Back when he was a bouncy and dominant high school player, Harry Giles was seen by many as a potential future No. 1 pick in the NBA Draft.
When NBA Commissioner Adam Silver ultimately called Giles' name on Thursday at Barclays Center, he was selected with the No. 20 pick -- not the No. 1.
Giles' draft rights -- and those of North Carolina junior forward Justin Jackson -- were traded by the Portland Trail Blazers to the Sacramento Kings in exchange for the No. 10 pick, which Portland used on Gonzaga freshman center Zach Collins.
Now Giles will attempt to prove to the Kings -- and the rest of the NBA -- that he can resemble the player he was before three knee procedures dramatically altered the trajectory of his career at Duke.
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"Even now it's the same thing, I have to prove myself in workouts, even with the physicals, too, to prove I'm healthy," the 6-foot-10 freshman, who did not attend the Draft, said after a recent workout with the Detroit Pistons. "Teams are going to pick who they want to pick."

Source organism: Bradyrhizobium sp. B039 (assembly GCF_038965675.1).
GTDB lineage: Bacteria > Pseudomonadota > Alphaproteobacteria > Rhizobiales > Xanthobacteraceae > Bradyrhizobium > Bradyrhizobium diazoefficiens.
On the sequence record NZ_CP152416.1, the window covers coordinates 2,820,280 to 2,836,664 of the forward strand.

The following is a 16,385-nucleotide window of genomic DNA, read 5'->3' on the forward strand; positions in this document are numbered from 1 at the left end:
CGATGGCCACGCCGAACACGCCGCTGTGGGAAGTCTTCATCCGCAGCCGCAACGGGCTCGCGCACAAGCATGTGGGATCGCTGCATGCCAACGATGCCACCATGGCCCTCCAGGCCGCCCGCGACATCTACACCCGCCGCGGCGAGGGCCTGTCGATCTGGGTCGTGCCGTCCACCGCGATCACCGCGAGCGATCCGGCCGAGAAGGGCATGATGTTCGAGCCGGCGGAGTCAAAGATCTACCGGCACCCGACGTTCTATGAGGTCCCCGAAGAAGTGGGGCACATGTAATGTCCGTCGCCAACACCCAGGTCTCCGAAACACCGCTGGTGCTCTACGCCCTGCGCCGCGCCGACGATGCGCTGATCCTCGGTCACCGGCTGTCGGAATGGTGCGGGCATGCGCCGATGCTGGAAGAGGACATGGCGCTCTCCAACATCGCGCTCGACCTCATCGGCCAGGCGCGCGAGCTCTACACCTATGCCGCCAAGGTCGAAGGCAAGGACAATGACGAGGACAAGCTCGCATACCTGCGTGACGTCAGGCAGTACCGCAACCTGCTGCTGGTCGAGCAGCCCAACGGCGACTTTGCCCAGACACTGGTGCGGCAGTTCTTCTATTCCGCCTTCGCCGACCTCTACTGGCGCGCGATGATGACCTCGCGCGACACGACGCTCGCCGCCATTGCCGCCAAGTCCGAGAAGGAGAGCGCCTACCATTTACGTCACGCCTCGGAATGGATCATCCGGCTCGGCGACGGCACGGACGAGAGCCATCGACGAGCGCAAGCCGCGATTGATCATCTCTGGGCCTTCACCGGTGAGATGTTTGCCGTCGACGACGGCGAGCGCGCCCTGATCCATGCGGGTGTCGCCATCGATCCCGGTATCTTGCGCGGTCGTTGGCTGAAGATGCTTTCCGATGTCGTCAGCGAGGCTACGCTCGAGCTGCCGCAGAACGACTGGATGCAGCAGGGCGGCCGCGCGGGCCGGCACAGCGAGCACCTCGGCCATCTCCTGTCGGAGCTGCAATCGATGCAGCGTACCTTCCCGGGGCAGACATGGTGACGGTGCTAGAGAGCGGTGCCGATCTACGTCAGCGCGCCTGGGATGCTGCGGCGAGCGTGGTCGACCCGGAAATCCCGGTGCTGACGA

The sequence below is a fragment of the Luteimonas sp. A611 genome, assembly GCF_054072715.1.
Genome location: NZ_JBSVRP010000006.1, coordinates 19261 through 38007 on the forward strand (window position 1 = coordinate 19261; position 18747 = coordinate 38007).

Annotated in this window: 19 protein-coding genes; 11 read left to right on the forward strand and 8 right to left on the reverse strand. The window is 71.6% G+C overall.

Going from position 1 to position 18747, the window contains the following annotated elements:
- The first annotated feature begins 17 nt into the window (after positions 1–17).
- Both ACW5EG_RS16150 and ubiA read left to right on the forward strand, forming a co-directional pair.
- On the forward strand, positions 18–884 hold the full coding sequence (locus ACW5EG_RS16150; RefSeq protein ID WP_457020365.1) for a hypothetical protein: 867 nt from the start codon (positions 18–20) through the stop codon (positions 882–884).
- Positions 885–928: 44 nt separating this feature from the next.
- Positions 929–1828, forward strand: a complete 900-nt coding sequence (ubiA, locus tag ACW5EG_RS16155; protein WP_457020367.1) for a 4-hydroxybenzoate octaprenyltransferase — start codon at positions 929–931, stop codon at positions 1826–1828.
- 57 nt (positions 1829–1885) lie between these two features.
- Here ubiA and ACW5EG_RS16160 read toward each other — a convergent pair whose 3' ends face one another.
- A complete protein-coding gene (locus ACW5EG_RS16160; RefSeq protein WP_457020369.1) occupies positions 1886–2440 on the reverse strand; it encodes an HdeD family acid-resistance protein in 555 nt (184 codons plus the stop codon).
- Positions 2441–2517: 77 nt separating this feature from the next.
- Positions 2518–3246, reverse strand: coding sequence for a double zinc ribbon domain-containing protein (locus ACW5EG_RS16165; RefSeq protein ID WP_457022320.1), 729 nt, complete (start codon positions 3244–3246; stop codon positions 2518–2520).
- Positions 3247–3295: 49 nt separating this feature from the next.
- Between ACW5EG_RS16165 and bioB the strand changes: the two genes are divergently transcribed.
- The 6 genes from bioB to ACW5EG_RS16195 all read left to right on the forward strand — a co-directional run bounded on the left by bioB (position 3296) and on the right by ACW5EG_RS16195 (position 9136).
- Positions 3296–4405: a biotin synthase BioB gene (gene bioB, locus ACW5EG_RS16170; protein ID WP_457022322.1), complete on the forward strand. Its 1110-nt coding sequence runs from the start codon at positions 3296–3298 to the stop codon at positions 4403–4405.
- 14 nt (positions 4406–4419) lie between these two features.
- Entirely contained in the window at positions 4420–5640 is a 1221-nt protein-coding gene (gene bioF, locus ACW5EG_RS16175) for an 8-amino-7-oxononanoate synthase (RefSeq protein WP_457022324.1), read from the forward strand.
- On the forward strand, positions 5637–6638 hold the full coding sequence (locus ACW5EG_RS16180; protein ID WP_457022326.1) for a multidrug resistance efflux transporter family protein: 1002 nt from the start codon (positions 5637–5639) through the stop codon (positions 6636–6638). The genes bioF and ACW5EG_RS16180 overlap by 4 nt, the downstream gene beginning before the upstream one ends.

Giles will join Jackson and Kentucky freshman point guard De'Aaron Fox (No. 5) in attempting to change the culture in Sacramento, a consistently troubled NBA franchise.
"Man, that's a great challenge to have," said Jackson, the ACC Player of the Year who led the Tar Heels to the NCAA championship. "For me I've always loved whenever somebody says you can't necessarily do something or whatever. So for me I'm going to go in there, like I said before, work extremely hard. That's the whole mindset. We're going to try to change things and be extremely competitive and try to win as many games as we can. So we'll see how everything falls."
Giles worked out for the Kings, who are taking a gamble on a guy with a high upside but also a history of knee injuries.
One NBA executive recently said Giles is a "top-5 talent in this draft."
But will he more closely resemble the player he was in high school? Or the more limited one he was in his lone season at Duke when he averaged 3.9 points and 3.8 rebounds while shooting 58 percent from the field?
"Certainly, he's got to clear a team's medical concerns," ESPN's Fran Fraschilla said recently on The 4 Quarters Podcast.
"I've always pegged Harry Giles as a mid-first-round pick and no higher. If he's healthy he is a 6-foot-10 high energy big whose one great strength right now is he will be good rebounder. He's shown some ability to hit shots from the permeter but his one NBA strength that will get him on the court as a role player... is going to be his rebounding. But it's all depending on how strong those knees are."